my sleep patterns are irregular.
Not long ago I woke up at 1a.m. Harley, my guide dog, stood and
shook himself in response. "Okay, Harl, I'll take you out," I said
softly. I got dressed, put on his harness and leash, and we wended
our way to the elevator, out the front door, and about a half block
away, to Harley's favorite place to "park" (blind jargon for when
a guide dog relieves himself).
Back at our apartment building
I decided to stand outside, my back to the door, just to breathe
the crisp winter air. Suddenly, I turned my head to the left. I
had a feeling there was something there. I stamped my foot, and
yes, there was something to my left, but what was it? I clicked
softly, turned my head toward the left again and clicked once more.
A person. Standing there. I was sure of it, but there was absolutely
no sound. I listened intently, but heard nothing, not even breathing.
I clicked again, again heard the slight change of sound, cleared
my throat and said, "It's a nice night."
"Yes it is," said a man I figured
was standing about four feet to my left. "I saw you in the elevator
two weeks ago," he continued. "I had my Labrador with me. My name's
Bruce. My mother spoke highly of you. Do you remember her? Mrs.
Schreiber?" "Yes, I do," I said, "she was a very nice person; she's
been dead for some time." "Yes," he said, "and now I think my father's
died. I drove down from Connecticut, but there's no answer in his
apartment. I'm waiting for the police so I won't have to go in there
We continued to talk and I kept
him company for fifteen minutes before going upstairs. When
I called the next day I learned that he'd been right, his father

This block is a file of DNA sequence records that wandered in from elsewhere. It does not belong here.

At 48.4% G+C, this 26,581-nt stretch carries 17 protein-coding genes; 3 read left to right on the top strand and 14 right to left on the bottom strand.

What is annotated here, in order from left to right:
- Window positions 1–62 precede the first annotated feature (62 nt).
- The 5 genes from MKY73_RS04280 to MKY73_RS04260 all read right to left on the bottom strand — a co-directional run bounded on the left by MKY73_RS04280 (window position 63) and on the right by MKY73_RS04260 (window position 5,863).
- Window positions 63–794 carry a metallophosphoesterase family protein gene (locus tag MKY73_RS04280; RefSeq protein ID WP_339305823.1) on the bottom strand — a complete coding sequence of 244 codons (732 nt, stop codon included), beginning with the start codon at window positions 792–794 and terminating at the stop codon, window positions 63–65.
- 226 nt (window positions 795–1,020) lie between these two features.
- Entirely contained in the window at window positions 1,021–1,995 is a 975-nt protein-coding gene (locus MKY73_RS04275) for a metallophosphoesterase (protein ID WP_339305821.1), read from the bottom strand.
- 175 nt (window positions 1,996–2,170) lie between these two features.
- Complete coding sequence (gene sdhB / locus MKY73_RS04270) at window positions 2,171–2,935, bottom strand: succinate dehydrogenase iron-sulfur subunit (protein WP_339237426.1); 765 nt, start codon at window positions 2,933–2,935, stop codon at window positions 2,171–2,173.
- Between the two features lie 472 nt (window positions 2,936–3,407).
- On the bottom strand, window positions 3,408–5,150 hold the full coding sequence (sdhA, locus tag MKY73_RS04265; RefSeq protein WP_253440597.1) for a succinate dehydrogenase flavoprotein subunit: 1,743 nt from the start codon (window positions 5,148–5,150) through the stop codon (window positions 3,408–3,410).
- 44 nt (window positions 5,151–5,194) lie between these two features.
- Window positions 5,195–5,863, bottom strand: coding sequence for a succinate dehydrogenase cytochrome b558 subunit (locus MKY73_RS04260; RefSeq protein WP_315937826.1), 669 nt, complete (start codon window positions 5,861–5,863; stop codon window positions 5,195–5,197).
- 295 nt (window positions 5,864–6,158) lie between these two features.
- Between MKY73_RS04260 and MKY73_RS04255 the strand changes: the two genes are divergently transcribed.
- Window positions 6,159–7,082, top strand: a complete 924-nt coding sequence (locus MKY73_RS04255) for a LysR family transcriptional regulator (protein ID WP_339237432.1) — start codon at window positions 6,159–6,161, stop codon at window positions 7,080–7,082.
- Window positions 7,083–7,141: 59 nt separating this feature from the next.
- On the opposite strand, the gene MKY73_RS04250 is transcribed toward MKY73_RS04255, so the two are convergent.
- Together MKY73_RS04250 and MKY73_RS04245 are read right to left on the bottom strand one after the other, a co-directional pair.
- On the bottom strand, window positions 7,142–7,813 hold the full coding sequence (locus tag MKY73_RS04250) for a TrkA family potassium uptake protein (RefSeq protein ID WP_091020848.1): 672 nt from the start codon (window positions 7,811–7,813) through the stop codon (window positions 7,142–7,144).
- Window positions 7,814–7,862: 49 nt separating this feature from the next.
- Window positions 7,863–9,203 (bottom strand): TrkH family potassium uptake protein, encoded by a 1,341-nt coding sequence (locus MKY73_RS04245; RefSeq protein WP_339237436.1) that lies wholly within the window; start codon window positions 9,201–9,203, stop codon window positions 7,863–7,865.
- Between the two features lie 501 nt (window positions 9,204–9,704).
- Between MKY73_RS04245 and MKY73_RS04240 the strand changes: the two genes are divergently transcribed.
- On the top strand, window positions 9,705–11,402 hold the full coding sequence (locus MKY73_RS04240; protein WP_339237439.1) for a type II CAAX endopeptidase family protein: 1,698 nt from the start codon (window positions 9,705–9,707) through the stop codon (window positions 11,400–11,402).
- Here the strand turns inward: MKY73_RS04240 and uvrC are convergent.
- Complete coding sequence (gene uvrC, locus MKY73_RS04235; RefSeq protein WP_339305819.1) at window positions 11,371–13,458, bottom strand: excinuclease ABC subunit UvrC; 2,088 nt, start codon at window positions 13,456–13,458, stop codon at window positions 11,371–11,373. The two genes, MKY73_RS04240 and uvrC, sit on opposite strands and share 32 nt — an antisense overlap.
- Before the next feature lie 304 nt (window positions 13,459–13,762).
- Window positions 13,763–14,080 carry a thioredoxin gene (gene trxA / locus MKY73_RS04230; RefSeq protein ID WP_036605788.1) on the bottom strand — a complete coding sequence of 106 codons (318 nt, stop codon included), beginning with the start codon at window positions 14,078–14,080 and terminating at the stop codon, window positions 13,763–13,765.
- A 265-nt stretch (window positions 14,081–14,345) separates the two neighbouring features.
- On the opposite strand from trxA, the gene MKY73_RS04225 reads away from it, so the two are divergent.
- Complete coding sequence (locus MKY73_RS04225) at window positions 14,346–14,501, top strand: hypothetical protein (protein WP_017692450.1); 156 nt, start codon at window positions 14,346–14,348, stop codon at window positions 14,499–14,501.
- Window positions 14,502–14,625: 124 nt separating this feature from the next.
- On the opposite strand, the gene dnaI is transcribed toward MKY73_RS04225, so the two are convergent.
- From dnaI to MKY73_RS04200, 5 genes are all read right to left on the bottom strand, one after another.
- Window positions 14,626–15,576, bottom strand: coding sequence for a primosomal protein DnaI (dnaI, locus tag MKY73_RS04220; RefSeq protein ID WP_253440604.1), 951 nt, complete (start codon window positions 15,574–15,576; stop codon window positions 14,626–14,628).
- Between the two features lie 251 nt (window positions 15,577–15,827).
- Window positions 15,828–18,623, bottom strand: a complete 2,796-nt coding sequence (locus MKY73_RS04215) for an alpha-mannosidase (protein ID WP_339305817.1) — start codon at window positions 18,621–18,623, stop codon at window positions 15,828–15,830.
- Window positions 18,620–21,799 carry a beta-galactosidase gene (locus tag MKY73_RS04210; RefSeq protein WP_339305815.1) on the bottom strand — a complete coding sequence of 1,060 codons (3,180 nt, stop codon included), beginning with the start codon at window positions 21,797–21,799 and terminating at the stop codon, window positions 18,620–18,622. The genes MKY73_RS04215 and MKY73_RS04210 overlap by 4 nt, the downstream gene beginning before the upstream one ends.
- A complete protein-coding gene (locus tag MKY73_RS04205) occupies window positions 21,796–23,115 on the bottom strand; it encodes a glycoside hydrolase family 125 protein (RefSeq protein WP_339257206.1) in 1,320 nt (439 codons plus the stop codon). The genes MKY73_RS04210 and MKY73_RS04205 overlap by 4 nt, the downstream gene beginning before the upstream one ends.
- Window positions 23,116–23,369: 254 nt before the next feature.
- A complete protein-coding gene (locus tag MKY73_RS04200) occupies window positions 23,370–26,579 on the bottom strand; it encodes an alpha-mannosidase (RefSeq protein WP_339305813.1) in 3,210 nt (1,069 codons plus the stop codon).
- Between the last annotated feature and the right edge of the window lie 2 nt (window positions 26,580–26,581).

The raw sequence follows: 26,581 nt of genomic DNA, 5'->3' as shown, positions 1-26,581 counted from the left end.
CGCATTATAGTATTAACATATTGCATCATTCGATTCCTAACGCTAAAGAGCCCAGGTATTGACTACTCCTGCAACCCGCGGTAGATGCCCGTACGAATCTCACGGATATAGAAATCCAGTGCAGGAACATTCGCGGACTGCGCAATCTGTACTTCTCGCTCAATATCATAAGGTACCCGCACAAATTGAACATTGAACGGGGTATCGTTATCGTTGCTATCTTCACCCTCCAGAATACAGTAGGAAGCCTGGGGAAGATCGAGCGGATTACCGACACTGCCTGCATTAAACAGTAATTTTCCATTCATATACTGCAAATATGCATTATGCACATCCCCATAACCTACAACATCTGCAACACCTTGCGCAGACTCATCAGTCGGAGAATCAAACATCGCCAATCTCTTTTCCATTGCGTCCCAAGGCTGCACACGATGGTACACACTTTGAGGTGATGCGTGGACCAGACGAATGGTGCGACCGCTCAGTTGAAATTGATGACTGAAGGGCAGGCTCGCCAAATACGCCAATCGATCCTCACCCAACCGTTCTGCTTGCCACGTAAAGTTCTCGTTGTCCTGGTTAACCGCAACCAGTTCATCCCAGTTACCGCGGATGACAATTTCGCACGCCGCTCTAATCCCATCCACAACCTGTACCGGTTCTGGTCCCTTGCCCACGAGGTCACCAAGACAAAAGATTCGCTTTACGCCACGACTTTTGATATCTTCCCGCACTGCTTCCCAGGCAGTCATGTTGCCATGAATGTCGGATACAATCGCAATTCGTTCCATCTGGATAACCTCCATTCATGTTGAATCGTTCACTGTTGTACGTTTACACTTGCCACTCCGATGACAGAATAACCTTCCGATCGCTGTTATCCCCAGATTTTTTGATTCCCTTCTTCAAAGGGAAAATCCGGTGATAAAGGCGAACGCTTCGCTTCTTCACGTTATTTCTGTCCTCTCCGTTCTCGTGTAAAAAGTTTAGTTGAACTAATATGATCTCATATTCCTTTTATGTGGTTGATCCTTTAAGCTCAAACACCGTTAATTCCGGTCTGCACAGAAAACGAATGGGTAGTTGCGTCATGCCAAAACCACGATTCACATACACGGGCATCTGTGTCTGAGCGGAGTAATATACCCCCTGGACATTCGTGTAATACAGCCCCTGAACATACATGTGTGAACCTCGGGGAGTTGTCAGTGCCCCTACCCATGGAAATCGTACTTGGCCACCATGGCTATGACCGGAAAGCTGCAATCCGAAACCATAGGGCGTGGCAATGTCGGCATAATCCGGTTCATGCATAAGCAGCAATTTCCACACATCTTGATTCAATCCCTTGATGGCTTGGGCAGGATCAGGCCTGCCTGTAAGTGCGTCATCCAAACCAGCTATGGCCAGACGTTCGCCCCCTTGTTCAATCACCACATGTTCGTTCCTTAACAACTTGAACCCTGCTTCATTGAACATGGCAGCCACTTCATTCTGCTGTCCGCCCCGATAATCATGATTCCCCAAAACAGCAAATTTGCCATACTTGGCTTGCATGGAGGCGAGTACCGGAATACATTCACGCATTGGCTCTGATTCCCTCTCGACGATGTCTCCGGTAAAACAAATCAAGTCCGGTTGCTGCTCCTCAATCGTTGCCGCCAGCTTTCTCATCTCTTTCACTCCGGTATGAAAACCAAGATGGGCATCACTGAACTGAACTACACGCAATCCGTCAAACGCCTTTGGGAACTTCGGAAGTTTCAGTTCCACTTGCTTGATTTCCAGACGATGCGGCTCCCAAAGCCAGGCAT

had died that night. During the
conversation he said, "I make clicking sounds to my dog, too. They
Time after time it astonishes
me that sighted people expect blind people to speak first; more
often than not they won't acknowledge us, and yet when we know they're
there they can be friendly. Had I not been extremely skilled at
echolocation, I would not have known Bruce was there. I would have
missed out on a small but significant exchange with a fellow human.
Those of us who are born blind
discover, as we grow up, that we can tell a great deal about our
environment. Usually at about seven or eight years old we begin
to put this knowledge into practice. When we tell sighted people
about this skill they usually misunderstand and often think we possess
some remnant of sight. When I was a small child I was guided by
my mother, my aunts, and occasionally my dad, who was less comfortable
with the task. Before long I began to notice that I could tell certain
things. I could tell when I was passing a car, when there was an
open space near me, when I was heading straight for a wall, or when
there was a big obstacle like a truck in my pathand I could
tell all these things without knowing how.
Soon I discovered that I could
feel differences in air pressure. I could feel things closing in
on me, especially walls. If I turned my head, I could often detect
when I was passing trees, and I noticed that my awareness was heightened
when I stamped my feet to walk (which I was discouraged from doing).
All of these things I did intuitively. In third grade I became friendly
with a black boy who was born blind, like me. He got around our
school with ease, almost like a sighted kid. He guided me so well
that my mother was convinced he could see a little. Since we who
are blind from birth don't know what seeing is, Jimmy told me he
could see, but what he meant was that he could locate things, just
like I could.
I began to notice that as Jimmy
approached walls he would make a clicking sound, which gave him
more information. I began imitating him. I discovered that I could
even detect a break in the wall for a water fountain, or a wardrobe.
I couldn't believe how much more I was able to perceive! We both
knew the school better than the other blind kids, and since we had
become friends we were often sent on errands together, roaming the
school building, clicking and commenting on what we could "see."
Once, while walking at breakneck
speed, hand-in-hand, Jimmy ahead of me, we ran up to a door, which
we both heard, opened it, and started walking straight down the
hall. "The next door isn't completely open!" I warned Jimmy. "We
better slow down." "It is, too!" he said. "No it isn't!" I insisted,